The Problem With Georgia HB 1069 (Part 1)
June 15th, 2010
In case you didn’t notice, Georgia HB 1069 passed and was signed into law last week. A lot of people were happy with this but I had more of a blasé feeling about it. There are a few reasons for this and I thought this would make the perfect kick off for starting to write about public policy.
First I want to make sure I make my own bias clear. I’m an entrepreneur. I’ve launched one company that was later acquired and recently joined another that’s just starting up. I’m also an angel investor both individually and through Shotput Ventures.
From both of those standpoints I should be a proponent for the angel tax credit. More money into startups would mean an easier time for me as an entrepreneur and a tax credit means my risk exposure is reduced as an angel.
That said, I’ve never let my own economic desires stand in the way of what I thought was right. Also please recognize that nothing I say in this post (or really, ever) is sanctioned or endorsed by any place that I am affiliated with. In fact, most organizations should disavow anything and everything I say. At least, I would if I were them. Comes with the territory I suppose.
Startups Subsidized by the Poor
My first issue with HB 1069 is how the angel tax credit is (apparently?) paid for. Along with the angel tax credit, the bill also creates a tax credit for buying more energy efficient products. Personally, I think this is a great thing. The less energy we use means the less energy we have to import and the less we pollute our environment. No complaints so far especially since this tax credit is paid for by federal funding.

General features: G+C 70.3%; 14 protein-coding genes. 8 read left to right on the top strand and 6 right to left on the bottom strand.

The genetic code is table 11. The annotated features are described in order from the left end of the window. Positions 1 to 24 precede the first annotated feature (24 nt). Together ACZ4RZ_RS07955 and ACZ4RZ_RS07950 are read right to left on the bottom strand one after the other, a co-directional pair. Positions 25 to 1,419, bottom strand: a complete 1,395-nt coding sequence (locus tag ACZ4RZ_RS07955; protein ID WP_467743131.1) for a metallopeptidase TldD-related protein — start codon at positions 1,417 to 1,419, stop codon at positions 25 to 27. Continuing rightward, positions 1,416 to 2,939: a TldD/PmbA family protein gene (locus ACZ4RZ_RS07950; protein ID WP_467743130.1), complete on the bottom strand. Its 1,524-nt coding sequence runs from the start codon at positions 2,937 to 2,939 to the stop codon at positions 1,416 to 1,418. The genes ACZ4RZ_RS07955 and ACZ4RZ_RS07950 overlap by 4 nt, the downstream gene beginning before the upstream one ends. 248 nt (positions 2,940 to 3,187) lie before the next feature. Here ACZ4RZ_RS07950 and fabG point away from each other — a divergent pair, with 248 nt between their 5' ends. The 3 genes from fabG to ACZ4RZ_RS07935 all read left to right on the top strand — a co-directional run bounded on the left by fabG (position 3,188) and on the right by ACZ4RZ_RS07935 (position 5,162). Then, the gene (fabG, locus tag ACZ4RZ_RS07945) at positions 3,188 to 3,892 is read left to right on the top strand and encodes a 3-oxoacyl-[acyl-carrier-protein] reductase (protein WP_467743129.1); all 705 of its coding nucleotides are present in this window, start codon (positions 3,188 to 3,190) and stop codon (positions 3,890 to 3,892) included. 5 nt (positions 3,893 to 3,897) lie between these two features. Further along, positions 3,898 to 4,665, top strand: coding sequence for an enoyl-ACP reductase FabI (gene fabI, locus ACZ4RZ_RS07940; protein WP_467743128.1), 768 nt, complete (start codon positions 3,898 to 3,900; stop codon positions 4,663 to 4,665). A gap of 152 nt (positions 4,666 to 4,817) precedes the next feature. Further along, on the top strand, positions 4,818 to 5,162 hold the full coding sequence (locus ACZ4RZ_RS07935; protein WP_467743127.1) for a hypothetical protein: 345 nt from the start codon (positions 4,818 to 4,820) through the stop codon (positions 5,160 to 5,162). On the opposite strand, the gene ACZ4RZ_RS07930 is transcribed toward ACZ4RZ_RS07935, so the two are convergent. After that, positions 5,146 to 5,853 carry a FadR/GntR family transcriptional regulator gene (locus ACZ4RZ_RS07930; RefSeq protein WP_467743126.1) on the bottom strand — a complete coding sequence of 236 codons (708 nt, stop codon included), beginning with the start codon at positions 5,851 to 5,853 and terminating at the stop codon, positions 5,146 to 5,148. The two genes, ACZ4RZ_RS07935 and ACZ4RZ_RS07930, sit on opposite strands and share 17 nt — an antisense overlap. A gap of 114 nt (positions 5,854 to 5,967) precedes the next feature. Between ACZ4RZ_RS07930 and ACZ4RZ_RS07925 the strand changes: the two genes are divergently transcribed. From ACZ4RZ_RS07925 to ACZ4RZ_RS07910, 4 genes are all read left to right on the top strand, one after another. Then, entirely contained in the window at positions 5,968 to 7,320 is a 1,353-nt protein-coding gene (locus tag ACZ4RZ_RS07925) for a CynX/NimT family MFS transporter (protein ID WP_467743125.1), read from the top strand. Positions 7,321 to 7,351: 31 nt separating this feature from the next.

But the bill also removes a tax credit for low income individuals. Granted the amount per citizen is low (maximum of $52 per year), this removal saves the state $21 million per year which is then partially used to pay for the angel tax credit which will cost $10 million per year. Where does the other $11 million go? Good question - I have no idea.
Now, I’m all for increasing angel investments in Georgia. But personally I don’t want that to come on the backs of the most needy citizens in our state. Some have argued with me that by increasing angel investments in Georgia will mean for a better economy and these individuals will benefit. Sure, that may be true in the long run but how are these folks going to pay for their needs today?
Comparison to Other States
There was a common comparison made during the discussion of this bill that twenty-one other states had enacted angel investment tax credit legislation. First let me point out the obvious that 21 out of 50 states is not a majority. But that’s okay, there are more issues with this argument.
Looking at the Angel Capital Association’s list of states with an angel tax credit, you’ll see that half of the twenty-one states (Minnesota has a tax credit both above and below Georgia’s tax credit amount so they count twice), have tax credits at a rate less than what was just passed in Georgia. Also notable is that Hawai’i has a tax credit of 100%. That’s some good living there, beaches and a 100% tax credit. But I digress..
The most interesting thing about this list though is not the amount being given by each of the states. What I find most interesting are the states not on the list. Any idea what the tax credit rate is in California? That would be none. What about Massachusetts? Again, none. Okay, well there has to be one in Washington, right? Nope, no tax credit there either.